It started going down hill when trick or treat was cancelled due to a freak snow storm in October and was postponed until 5 days later. It makes you really not even want to bother with the whole damn thing. It's kind of like, "Oh well, the moment has passed, why bother?" But of course, you have to man up and put on a good show for the the sake of the kids. So all morning I put a smile on my face and pretended to eagerly agree with them about how excited I was to go trick or treating with them later that evening.
Add to that a long day of work, and several phone calls from the school nurse about my daughter complaining of a stomach ache and soar throat. Finally on the second call I say screw it, close daycare early, and rush out the door to pick her up and jet over to the doctors for a rapid throat culture. An hour later we get a negative result and I begin to realize that my child is just fine. Suddenly she has made some kind of miraculous recovery and I have a hunch that something is going on at school because I've noticed a trend with the whole nurse and stomach ache thing, but that will have to be investigated at another time.
We sit in rush hour traffic trying to get back from the doctors' office, finally we make it through the door and there is my husband wrapped in a comforter on the couch shivering and ghastly pale with a fever of 103 and it dawns on me that I will be all on my own tonight. Meanwhile I had been trying to make plans to meet up with some others to go trick or treating in a group but I get a text that they've already ventured out without us.
Sweet, the night just keeps getting better and better.
Frustrated, I park on the side of the road in a neighborhood great for trick or treating. Tthe kids are upset about having to trick or treat without other children. Again, I rise to the occasion, put on a smile and say to them, "We can still have a great time guys! Don't worry about it, it will be fun, trust me!" But what I'm really thinking is just how much the flipping night sucks and how badly I just want to go home and park my ass on the couch.
After about 20 minutes the princess starts slowing waaaaaaay down. She had insisted on wearing black high heel boots because they matched her costume and sneakers wouldn't. Of course it's much more important to look good than actually be practical, don'tcha know! She wanted to go back to the car and be driven door to door. I had no issue with this at all, the problem was we were way deep into the neighborhood and had quite a hike back. We had no choice but to hoof it back to where I'd parked the car.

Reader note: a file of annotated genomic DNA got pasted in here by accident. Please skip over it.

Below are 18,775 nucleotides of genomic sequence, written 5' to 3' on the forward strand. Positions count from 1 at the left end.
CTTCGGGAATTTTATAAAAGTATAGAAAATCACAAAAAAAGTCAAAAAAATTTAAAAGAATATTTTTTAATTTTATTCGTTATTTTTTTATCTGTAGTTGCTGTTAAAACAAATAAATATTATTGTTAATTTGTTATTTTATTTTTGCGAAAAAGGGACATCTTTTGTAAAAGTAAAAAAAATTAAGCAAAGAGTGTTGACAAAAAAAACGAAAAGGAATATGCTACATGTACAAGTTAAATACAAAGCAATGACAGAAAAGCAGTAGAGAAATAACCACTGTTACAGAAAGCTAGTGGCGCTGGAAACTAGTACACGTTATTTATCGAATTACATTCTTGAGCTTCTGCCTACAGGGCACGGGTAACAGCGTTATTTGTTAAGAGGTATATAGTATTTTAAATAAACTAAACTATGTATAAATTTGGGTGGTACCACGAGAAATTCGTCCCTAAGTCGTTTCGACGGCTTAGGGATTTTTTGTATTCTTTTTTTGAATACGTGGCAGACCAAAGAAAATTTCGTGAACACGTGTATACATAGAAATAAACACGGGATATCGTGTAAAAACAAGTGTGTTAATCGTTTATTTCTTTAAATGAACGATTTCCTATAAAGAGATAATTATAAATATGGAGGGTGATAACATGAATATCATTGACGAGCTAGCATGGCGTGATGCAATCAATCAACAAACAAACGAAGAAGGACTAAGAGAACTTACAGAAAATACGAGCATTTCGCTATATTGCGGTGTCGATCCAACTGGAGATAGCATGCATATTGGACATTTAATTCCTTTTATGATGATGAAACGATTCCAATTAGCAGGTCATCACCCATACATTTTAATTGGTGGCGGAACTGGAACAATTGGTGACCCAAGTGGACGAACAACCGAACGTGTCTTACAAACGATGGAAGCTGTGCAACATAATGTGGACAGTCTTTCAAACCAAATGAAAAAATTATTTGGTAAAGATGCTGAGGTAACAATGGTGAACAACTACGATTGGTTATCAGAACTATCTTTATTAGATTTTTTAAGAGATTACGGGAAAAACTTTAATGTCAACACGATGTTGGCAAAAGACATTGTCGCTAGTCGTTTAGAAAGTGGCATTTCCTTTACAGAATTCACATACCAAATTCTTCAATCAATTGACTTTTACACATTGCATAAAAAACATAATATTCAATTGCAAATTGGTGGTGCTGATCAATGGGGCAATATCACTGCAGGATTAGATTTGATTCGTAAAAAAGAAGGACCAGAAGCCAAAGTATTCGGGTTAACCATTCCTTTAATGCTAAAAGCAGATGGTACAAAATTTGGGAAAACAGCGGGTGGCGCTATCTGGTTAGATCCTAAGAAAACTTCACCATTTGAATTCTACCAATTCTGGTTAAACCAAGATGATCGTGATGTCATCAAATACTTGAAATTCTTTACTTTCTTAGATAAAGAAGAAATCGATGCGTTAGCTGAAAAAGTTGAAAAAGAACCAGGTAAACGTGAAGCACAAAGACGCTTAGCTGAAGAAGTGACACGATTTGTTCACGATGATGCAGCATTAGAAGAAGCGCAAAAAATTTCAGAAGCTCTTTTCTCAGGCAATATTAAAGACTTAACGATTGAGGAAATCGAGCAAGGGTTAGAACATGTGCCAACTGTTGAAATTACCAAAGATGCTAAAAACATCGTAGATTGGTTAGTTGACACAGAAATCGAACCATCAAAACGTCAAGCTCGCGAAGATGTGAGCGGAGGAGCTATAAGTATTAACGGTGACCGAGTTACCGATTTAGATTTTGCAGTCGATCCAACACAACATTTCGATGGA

In all fairness to my kids, they were AMAZING the long, cold walk back. The athlete offered to carry the princess's candy bag and he even took it up to all the houses on the way back so she didn't have to walk to every door because her feet hurt. She in turn raved about him the entire time and even gave him a giant hug at one point!
Every once in a while they will both rally around each other and be there to support one another. It's so reassuring and nice to see. It gives me hope for the future that when they grow up they will have a close relationship and support each other. This was the highlight of my night! Very proud momma moment right there!
Our walk back was much slower but that was ok. We made it eventually. All three of us jumped in the car and proceeded to drive down the next street eager to keep trick or treating. Our spirits were lifting. I was warm, the princess was off her feet and the athlete was just happy to gather more candy. We made it to two more houses when at the third I heard the princess yell from the grass, "I smell poop!" As they made their way back to the car I heard her gag as she realized that her brother had stepped in dog crap. I jumped out to assess the situation and was blown back by the stench.
Upon further inspection I can report that he did not step in dog poop, he pretty much SUBMERGED his entire sneaker in a fresh pile o' crap. It. was. foul. There was no way in hell that sneaker was being salvaged, at least not on the side of the road. With that I made the decision to call it a night. Moans and protests rose up from both of them but I was done at that point. To top it all off, I had just cleaned my van that week and had nothing to put that putrid smelly sneaker in. We had to ride home with the windows down, freezing, just so we could breathe and prevent us all from vomiting.
The kids dumped their loot on the living room floor, proudly showing their sick as a dog father what they had collected. I looked on in disbelief at just how little candy they had in their bags. I was fearfully awaiting both of them to freak out at their small amount of loot. But much to my surprise and delight, they didn't! They were thrilled and content and even offered to trade candy with each other.
I breathed a sigh of relief and thought back on the entire night, the good, the bad, and the utterly foul. It definitely wasn't the best Halloween we've ever had. But, seeing my kids be there for one another and appreciate each other was a special and unexpected Halloween treat for me.